This business of writing about and reviewing cars and trucks becomes its most personal when we criticize new exterior designs. Our own Robert Cumberford, having lived on both sides of the relationship, can skewer a new design without insulting the man or woman who first drew it. Robert’s skills in this matter are to be envied.
It’s easier with engineers. One can be objective and point out a dynamic flaw without destroying the entire car. Wait four or five years for the car’s replacement, and the same engineers will admit how they had to compromise on the current model because of time or cost constraints.
So what about all those bad reviews of the new 2014 Jeep Cherokee design, based solely on leaked photos of the new model from the factory? I recently had the opportunity to ask this of the designer with the most modest demeanor in the business, Mark Allen, Chrysler Group’s chief designer for the Jeep brand.
“I always want the people to see the car in person, and I get that all day long now, that ‘it’s not what I thought,’ ” Allen says.
The result is far better than it looked weeks before I spoke with him at the New York International Auto Show. Websites and their readers appeared to be stunned by the Cherokee’s slit-eyed daytime running lamps atop the convex seven-slot grille.
“I’ve got two design philosophies going. I’ve got the Wrangler on one end, which is a box. On the other end, I’ve got the Grand Cherokee. Those are kind of the two bookends. This [Cherokee] has got to have attributes of both, and there are two distinct flavors of them.”
The on-road-oriented Cherokee Limited’s front and rear fascias square off over the wheels for better aerodynamics. The Moab-capable Trailhawk’s fascias, with red tow-hooks distinguishing the nose, are clipped and curved in for better approach/departure angles. (There’s also the base Cherokee Sport and the volume Cherokee Latitude trim level.) The Trailhawk looks better and cooler than the Limited despite the “street” model’s aero advantage.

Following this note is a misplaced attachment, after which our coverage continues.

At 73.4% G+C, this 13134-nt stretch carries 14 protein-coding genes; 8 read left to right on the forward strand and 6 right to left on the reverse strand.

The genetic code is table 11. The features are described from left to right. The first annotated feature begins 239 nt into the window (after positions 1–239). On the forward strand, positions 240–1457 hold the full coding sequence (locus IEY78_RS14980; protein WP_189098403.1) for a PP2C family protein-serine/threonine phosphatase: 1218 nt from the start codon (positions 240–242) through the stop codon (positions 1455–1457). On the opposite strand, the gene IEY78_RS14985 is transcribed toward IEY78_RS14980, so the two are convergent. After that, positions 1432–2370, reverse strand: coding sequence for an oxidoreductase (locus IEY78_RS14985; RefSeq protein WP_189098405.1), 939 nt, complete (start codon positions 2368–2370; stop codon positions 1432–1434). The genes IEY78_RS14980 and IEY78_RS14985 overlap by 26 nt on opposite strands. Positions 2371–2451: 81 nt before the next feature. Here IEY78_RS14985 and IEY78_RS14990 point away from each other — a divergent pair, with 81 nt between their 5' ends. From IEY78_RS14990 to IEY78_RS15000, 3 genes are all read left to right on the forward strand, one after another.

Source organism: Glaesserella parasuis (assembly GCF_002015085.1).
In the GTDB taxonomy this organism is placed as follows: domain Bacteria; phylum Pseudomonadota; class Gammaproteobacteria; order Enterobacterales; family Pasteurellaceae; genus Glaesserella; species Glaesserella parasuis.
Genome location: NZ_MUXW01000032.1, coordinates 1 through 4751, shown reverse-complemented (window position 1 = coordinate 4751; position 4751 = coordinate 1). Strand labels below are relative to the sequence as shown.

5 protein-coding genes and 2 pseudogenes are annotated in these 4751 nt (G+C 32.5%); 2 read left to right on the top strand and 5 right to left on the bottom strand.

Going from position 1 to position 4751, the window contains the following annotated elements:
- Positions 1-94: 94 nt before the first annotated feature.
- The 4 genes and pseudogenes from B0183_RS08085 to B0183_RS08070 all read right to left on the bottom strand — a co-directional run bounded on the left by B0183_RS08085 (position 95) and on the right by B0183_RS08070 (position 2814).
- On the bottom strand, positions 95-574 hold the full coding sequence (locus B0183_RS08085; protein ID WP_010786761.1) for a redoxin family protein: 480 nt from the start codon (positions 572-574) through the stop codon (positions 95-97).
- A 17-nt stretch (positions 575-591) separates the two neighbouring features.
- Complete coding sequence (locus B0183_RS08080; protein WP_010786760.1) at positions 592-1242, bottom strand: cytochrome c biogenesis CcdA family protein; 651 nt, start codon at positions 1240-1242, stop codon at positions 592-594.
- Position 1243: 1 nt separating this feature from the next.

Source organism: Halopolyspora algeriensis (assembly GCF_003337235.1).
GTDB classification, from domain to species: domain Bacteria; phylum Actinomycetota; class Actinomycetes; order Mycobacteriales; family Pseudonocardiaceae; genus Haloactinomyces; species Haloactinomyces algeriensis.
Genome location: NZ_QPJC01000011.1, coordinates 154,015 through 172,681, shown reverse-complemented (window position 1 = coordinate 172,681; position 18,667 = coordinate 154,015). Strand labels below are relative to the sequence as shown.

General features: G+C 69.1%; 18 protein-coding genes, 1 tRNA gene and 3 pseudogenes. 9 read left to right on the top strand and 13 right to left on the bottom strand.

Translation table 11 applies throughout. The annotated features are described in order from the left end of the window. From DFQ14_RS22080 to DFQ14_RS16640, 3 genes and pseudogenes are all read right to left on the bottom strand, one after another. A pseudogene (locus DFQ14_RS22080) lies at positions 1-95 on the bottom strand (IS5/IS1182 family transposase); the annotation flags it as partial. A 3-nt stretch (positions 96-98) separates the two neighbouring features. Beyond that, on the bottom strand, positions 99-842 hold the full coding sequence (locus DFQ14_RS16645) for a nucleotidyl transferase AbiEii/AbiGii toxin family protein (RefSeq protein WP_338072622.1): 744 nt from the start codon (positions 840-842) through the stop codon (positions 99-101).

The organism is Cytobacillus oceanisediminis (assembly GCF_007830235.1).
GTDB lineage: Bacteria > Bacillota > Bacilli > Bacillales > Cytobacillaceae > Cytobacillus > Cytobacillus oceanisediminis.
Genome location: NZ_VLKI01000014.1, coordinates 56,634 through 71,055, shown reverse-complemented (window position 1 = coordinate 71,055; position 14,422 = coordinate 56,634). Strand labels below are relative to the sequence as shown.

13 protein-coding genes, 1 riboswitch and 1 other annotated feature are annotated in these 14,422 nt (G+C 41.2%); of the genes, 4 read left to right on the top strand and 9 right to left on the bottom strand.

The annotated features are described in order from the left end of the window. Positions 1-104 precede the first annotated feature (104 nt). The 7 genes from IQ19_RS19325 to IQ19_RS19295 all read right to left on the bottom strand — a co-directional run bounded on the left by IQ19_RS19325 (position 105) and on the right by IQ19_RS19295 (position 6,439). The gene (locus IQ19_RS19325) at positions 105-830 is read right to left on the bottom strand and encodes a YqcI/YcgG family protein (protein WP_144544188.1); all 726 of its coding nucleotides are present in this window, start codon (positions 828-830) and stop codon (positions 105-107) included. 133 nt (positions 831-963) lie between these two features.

From the get-go, Allen says, the Cherokee had to be very efficient. “That’s what sets up the fast front end and the fast windshield. You’ll see a lot of Grand Cherokee in the body sides, the muscular surfaces, but we’ll always sneak in the Jeep cues.”
Besides the requisite seven-slot grille, the Cherokee has trapezoidal wheel arches, borrowed from the 1941 Willys Jeep. This is what designers’ dreams are made of; heritage without the retro. The good news is that Chrysler management is willing to take risks with polarizing design rather than safely choosing a design that offends no one.
“We offered our management several choices, from mild to wild. They chose wild. The appetite was there to really push it. As a designer, that’s the best.”
Allen says the convex grille is a “heritage thing,” referencing the ’74 Cherokee, “but it’s really amped up. It’s really more extreme than before… it sets up that spline line that goes all the way along that vehicle.”
The kink line in the door is derived, he says, from the half-door of a Wrangler. The Cherokee has a low beltline, continuing the trend away from high beltlines that affect outward visibility.
The base engine in the 2014 Jeep Cherokee is the 2.4-liter Multiair Tigershark inline-four. A new, 271-horsepower 3.2-liter Pentastar V-6 is optional. The new nine-speed automatic transmission, the one Chrysler CEO Sergio Marchionne wishes was available in time for the Dodge Dart’s launch, is the only transmission. Available 4×4 systems include Active Drive I, Active Drive II, and Active Drive Lock.
Although it’s based on the same Compact U.S. Wide (CUS-Wide) platform derived from Alfa Romeo but enlarged first for the Dart, there are no plans to build an Alfa off the derivation, Allen says, responding to a false Internet rumor that the Cherokee had been designed first for that brand. While the crossover/utility vehicle segments are quickly moving to transverse-engine layouts (see the Range Rover Evoque), the CUS-Wide front-wheel-drive, V-6 platform posed some design challenges, he says.
“The proportion was a little bit challenging to work with,” Allen says. The front-drive/V-6 origins are “what sets up the lamps like that. If you look at the plan view, the front of the car really doesn’t have a corner. The feature light is pulled back radically.”
What does the ’14 Cherokee predict about future Jeep design?
“That it won’t be predictable,” Allen says, “except for the Wrangler. I think we can safely say that [the next Wrangler] will be predictable. Grand Cherokee? I don’t know what the next one will be. It’s too soon to say. But there’s a lot of interest in elevating the brand, more premium, and worldwide.”